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Day 24 (Part 1) of the Pitch Wars Mentor Workshops with Maedeh B. Saaina

Tuesday, 21 September 2021  |  Posted by Rochelle Karina

Welcome to the Pitch Wars Workshops with some of our amazing past and 2021 mentors. From a lottery drawing, we selected writers to receive a query and first page critique from one of our mentors. We’ll be posting some of the critiques leading up to the Pitch Wars submission window. Our hope is that these samples will help you in shining up your query and first page.

We appreciate our mentors for generously dedicating their time to do the critiques. If you have something encouraging to add, feel free to comment below. Please keep all comments tasteful. Our comments are set to moderate, and we will delete any inappropriate or hurtful ones before approving them.

Next up we have …

Pitch Wars Mentor Maedeh B. Saaina … 

Maedeh B. Saaina is an Iranian author, artist, writing mentor, editor, and university professor. She has a PhD in Water Science and Engineering, and starting at the age of twenty-seven, she has been one of the youngest university professors in Iran. Maedeh is a children’s book and young adult writer, and has been mentoring writers for years in classes and competitions. Together with her 2021 Co-Mentor Aty S. Behsam, she is working on the upcoming manga DARYAN, the novel DIME A DOZEN, and the comic WHITE SATIN. The two are also introducing Creative Writing major in the universities of Iran. Maedeh is also the director assistant and co-producer of one of Iran’s most popular podcasts, Yuri On RADIO.

Twitter | Instagram


Check out Maedehand Aty’s Daryan Saga’s Instagram page here:


Maedeh’s critique . . .


Young Adult Paranormal Sci-fi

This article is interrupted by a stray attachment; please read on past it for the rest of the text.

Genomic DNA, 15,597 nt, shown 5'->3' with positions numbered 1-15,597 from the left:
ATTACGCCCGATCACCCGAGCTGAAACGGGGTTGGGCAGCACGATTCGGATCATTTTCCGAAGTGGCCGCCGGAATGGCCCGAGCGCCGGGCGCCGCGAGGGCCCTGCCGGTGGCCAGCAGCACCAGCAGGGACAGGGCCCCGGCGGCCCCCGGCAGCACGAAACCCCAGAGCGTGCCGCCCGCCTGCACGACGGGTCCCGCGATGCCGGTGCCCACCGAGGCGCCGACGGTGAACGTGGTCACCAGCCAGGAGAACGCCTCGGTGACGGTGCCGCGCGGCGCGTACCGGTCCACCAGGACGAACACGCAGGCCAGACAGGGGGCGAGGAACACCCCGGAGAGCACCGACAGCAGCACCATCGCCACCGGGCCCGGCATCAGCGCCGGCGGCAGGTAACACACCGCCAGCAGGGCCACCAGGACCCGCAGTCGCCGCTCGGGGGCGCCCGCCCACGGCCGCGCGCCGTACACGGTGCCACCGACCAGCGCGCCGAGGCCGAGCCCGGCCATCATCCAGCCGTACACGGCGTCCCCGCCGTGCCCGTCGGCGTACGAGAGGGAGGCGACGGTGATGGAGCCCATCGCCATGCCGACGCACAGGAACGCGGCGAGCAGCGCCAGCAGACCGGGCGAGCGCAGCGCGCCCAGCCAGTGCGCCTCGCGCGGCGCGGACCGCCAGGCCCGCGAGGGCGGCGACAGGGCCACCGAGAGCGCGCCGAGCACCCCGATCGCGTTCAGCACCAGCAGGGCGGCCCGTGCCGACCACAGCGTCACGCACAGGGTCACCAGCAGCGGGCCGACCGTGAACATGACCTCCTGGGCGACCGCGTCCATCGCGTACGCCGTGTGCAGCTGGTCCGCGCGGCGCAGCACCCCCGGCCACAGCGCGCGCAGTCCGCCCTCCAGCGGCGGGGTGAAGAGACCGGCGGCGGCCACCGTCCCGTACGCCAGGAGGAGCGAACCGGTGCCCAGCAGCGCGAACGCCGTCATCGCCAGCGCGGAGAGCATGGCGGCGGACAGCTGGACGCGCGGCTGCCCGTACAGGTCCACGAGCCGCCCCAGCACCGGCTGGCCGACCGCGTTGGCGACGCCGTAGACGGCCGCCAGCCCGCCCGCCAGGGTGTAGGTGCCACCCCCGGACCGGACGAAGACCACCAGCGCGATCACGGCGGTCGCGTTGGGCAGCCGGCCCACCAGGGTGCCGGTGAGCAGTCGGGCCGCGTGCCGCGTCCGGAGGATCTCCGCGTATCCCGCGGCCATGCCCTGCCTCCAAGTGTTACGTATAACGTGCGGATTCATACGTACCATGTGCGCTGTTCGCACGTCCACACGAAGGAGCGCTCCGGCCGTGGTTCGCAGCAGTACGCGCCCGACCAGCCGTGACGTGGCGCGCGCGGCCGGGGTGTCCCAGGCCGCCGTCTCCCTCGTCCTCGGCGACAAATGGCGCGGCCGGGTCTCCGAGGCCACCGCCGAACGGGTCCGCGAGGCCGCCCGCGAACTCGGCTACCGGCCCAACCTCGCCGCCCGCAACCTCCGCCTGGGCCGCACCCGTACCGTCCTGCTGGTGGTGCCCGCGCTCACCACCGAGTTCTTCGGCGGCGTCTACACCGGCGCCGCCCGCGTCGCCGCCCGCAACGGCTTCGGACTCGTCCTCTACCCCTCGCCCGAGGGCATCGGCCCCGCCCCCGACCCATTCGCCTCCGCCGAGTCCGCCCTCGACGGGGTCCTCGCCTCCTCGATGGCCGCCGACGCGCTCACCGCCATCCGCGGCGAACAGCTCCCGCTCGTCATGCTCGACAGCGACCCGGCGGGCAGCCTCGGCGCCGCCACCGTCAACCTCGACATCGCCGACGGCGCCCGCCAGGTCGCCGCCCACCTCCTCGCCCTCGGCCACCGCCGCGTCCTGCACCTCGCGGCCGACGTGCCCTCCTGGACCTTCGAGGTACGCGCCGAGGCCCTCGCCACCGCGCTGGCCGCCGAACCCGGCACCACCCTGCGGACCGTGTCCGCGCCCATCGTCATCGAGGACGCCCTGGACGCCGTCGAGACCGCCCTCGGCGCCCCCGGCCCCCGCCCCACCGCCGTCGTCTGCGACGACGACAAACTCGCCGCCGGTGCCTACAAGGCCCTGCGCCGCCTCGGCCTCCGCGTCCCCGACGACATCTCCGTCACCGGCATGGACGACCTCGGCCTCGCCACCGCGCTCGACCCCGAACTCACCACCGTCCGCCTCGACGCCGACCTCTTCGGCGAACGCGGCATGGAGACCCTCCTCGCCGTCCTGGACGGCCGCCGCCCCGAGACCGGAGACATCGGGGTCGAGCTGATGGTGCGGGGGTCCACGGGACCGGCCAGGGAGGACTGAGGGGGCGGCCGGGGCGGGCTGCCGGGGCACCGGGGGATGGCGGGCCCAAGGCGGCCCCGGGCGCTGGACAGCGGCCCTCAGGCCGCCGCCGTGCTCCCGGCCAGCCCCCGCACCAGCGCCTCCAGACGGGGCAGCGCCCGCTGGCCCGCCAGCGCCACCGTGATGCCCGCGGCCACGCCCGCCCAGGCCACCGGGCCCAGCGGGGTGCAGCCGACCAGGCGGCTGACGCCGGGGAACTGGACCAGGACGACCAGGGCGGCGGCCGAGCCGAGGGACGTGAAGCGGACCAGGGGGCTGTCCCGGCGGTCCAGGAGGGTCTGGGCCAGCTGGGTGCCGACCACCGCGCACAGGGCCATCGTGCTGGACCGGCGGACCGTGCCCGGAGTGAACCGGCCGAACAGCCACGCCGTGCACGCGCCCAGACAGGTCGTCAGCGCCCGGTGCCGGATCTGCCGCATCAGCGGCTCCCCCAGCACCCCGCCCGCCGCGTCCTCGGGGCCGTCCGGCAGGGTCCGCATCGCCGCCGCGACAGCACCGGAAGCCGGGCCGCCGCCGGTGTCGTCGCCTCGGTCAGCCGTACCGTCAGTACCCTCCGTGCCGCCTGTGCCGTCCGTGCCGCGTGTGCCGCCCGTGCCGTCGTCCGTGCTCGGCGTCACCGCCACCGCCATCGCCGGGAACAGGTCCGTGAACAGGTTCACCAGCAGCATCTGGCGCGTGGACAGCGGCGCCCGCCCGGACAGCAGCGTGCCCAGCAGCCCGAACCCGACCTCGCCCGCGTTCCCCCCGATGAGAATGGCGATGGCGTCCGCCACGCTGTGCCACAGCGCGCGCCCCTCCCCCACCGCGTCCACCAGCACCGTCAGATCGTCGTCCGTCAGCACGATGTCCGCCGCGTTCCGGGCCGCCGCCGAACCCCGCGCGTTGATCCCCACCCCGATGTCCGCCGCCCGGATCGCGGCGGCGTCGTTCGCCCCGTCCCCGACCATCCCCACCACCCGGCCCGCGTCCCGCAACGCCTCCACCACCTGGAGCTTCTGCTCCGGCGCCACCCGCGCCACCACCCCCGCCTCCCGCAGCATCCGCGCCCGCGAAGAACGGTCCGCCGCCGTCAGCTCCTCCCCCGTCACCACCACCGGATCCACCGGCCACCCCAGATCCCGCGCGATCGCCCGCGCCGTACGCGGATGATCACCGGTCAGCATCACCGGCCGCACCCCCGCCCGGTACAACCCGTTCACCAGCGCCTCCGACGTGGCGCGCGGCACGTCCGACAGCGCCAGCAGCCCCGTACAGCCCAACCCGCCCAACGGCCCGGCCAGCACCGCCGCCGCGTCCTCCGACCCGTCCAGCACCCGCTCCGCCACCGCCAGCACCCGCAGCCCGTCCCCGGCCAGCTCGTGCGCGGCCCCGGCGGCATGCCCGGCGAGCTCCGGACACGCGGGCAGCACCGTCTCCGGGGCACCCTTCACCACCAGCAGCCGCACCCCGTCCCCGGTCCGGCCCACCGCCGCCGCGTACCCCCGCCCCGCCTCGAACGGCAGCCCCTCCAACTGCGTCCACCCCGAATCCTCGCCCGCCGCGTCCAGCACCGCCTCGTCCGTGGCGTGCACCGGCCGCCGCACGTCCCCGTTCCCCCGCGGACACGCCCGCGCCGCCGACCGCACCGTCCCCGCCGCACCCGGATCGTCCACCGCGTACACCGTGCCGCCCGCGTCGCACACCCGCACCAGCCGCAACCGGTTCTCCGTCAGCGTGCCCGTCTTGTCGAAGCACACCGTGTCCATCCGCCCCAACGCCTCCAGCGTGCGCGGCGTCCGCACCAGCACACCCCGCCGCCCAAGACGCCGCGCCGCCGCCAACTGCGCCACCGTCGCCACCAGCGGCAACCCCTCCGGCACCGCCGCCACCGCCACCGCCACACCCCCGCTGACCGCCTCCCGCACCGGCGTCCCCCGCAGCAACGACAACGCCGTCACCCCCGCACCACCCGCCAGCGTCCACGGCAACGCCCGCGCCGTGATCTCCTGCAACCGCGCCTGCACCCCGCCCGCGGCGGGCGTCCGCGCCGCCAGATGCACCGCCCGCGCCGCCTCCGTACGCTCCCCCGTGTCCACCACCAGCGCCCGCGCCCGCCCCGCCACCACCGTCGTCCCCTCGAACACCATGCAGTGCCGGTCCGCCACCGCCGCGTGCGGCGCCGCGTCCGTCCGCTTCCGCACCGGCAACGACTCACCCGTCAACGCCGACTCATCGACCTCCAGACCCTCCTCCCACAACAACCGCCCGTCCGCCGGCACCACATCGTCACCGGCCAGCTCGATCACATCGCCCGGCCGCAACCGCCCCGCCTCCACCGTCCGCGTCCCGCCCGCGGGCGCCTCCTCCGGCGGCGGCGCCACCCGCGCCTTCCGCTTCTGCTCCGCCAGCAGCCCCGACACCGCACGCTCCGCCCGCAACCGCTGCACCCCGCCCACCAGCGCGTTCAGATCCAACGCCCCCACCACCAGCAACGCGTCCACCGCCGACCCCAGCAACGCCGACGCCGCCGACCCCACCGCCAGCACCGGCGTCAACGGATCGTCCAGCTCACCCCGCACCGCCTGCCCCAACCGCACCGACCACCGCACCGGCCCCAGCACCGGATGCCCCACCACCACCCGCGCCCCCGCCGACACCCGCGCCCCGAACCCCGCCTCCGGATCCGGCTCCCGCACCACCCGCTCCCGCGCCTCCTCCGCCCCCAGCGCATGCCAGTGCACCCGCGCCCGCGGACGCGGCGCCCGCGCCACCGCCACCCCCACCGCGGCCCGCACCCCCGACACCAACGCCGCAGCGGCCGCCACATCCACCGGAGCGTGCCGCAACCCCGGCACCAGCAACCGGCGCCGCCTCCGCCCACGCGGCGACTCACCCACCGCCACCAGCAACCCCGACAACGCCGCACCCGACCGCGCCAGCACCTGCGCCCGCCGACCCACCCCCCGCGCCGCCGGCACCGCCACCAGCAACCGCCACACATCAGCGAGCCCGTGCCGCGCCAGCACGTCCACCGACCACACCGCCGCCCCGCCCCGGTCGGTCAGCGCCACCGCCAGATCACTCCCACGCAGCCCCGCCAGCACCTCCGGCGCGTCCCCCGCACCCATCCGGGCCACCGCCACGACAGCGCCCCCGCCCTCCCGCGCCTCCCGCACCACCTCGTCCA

Dear [Literary Agent],

When Earth became uninhabitable, and blood thirsty vampires emerged from the darkness, the last humans built two space stations. [Honestly I love this concept, but I would start the query with my MC] Those who boarded the NexGen remained human, while those who boarded the NorthStar received an injection that made them immortal. [So the first paragraph of your query is the hook, and we need to know whose life the story is affecting and following. But here we have no idea who the MC is. I would reword this into introducing the concept through MC’s POV.]

Onboard the NexGen: [This makes me feel like I’m a camera and not inside the MC’s mind and personal space in the book, which takes away from the query.] Fourteen-year-old Lennox Lewis wants nothing more than to prove his glitch heart won’t keep him from following in his family’s legacy of ace pilots. [I would make this the first sentence] But when the oxygen scrubbers on the NexGen space station fail, and he’s forced to fly or die, crash landing on Earth and being attacked by vampires wasn’t part of the plan. Neither was being left for dead.